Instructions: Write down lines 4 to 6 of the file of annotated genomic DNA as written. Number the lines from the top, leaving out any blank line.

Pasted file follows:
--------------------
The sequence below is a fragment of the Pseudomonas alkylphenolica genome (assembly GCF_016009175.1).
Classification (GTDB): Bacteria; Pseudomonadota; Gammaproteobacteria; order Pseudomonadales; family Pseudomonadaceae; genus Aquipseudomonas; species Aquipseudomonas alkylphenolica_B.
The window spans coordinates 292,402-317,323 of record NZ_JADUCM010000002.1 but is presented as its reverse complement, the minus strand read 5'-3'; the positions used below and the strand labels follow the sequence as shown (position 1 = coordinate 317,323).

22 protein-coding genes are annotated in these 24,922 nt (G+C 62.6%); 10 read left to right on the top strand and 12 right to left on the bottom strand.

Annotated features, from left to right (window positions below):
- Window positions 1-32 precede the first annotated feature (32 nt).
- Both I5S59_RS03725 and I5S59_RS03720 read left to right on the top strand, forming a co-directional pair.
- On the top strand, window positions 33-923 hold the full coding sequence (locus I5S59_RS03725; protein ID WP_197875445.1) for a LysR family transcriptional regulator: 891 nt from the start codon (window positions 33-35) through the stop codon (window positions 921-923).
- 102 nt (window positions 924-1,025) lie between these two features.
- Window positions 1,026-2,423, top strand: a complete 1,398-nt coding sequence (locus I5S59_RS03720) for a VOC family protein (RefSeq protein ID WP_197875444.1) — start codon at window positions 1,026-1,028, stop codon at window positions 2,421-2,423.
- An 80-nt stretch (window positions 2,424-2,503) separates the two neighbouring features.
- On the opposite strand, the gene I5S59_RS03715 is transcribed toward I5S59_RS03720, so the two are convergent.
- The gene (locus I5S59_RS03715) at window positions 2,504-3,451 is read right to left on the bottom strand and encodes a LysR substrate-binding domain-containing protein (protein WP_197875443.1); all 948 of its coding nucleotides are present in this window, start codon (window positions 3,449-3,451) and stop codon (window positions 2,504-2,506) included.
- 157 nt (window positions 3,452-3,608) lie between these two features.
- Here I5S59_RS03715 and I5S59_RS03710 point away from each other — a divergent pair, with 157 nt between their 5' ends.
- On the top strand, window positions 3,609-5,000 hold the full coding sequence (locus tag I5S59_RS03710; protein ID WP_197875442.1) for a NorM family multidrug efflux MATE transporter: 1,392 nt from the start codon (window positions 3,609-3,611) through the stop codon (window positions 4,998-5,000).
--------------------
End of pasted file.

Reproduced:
22 protein-coding genes are annotated in these 24,922 nt (G+C 62.6%); 10 read left to right on the top strand and 12 right to left on the bottom strand.

Annotated features, from left to right (window positions below):
- Window positions 1-32 precede the first annotated feature (32 nt).